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Open Access Highly Accessed Research article

Blackmailing: the keystone in the human mating system

Milind G Watve12*, Anuja Damle2, Bratati Ganguly3, Anagha Kale2 and Neelesh Dahanukar1

Author Affiliations

1 Indian Institute of Science Education and Research, Sai Trinity Building, Pashan, Pune 411021, India

2 Anujeeva Biosciences Pvt. Ltd., 10, Pranav Society, 1000/6-c Navi Peth, Pune 411030, India

3 Department of Chemistry and Molecular Biology, North Dakota State University, 1231 Albrecht Avenue, PO Box-5516, Fargo, ND 58105-5516, USA

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BMC Evolutionary Biology 2011, 11:345  doi:10.1186/1471-2148-11-345

Published: 29 November 2011

Abstract

Background

The human mating system is characterized by bi-parental care and faithful monogamy is highly valued in most cultures. Marriage has evolved as a social institution and punishment for extra pair mating (EPM) or adultery is common. However, similar to other species with bi-parental care, both males and females frequently indulge in EPM in secrecy since it confers certain gender specific genetic benefits. Stability of faithful monogamy is therefore a conundrum. We model human mating system using game theory framework to study the effects of factors that can stabilize or destabilize faithful committed monogamy.

Results

Although mate guarding can partly protect the genetic interests, we show that it does not ensure monogamy. Social policing enabled by gossiping is another line of defense against adultery unique to humans. However, social policing has a small but positive cost to an individual and therefore is prone to free riding. We suggest that since exposure of adultery can invite severe punishment, the policing individuals can blackmail opportunistically whenever the circumstances permit. If the maximum probabilistic benefit of blackmailing is greater than the cost of policing, policing becomes a non-altruistic act and stabilizes in the society. We show that this dynamics leads to the coexistence of different strategies in oscillations, with obligate monogamy maintained at a high level. Deletion of blackmailing benefit from the model leads to the complete disappearance of obligate monogamy.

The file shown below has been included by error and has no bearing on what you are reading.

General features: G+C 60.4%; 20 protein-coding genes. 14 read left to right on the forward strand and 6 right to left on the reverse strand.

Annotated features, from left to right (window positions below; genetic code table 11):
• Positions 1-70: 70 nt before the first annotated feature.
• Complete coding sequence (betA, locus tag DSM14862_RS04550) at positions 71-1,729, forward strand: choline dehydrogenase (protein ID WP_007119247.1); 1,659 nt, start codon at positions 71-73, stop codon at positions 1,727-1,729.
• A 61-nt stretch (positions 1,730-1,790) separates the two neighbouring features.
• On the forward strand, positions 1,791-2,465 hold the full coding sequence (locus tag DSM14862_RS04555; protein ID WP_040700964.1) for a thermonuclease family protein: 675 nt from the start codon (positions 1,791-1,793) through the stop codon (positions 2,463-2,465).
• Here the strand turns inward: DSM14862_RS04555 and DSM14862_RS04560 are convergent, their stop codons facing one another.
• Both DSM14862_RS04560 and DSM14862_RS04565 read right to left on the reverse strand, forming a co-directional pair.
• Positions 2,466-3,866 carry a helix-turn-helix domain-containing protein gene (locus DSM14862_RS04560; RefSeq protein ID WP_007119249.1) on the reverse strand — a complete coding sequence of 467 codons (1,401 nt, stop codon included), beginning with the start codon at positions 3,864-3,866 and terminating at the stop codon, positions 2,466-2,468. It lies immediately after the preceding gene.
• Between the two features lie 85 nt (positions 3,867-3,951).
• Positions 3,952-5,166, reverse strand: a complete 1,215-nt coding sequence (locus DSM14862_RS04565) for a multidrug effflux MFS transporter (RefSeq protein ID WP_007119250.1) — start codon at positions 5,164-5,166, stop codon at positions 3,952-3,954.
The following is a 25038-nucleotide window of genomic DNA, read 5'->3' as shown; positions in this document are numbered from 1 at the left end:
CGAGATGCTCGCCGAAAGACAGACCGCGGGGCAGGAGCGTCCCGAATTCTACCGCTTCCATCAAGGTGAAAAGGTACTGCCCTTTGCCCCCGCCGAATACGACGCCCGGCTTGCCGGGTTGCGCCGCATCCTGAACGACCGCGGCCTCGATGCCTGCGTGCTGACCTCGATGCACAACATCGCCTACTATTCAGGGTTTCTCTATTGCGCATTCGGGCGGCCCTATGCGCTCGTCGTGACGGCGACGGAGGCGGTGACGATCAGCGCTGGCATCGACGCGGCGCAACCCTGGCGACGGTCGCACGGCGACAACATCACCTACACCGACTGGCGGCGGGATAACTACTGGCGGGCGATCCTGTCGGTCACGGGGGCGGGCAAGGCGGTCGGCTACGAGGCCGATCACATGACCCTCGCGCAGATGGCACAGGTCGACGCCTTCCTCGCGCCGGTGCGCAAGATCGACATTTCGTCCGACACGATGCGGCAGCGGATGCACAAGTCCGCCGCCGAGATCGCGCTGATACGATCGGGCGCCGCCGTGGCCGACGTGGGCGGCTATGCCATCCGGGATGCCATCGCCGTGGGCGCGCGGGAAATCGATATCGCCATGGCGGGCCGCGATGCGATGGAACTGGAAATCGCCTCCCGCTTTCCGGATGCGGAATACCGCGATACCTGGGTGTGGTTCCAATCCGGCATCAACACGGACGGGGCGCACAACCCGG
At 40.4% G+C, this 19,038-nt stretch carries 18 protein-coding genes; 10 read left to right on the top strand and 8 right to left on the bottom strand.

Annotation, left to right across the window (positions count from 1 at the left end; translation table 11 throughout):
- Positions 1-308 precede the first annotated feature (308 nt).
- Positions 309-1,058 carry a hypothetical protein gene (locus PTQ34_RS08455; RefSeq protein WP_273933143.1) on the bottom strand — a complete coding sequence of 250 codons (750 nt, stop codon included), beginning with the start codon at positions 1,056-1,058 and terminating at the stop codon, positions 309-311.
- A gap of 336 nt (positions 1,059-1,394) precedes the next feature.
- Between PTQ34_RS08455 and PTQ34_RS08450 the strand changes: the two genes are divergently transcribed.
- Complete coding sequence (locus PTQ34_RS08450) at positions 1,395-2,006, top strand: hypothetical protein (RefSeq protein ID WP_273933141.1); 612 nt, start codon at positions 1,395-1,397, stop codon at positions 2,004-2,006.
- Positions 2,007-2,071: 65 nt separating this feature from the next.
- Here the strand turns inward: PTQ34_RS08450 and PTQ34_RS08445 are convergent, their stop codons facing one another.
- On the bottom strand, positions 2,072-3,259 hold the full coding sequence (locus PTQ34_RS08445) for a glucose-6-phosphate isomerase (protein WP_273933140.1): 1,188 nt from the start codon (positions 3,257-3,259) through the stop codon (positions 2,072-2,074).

Conclusions

Obligate monogamy can be maintained in the population in spite of the advantages of EPM. Blackmailing, which makes policing a non-altruistic act, is crucial for the maintenance of faithful monogamy. Although biparental care, EPM, mate guarding and punishment are shared by many species, gossiping and blackmailing make the human mating system unique.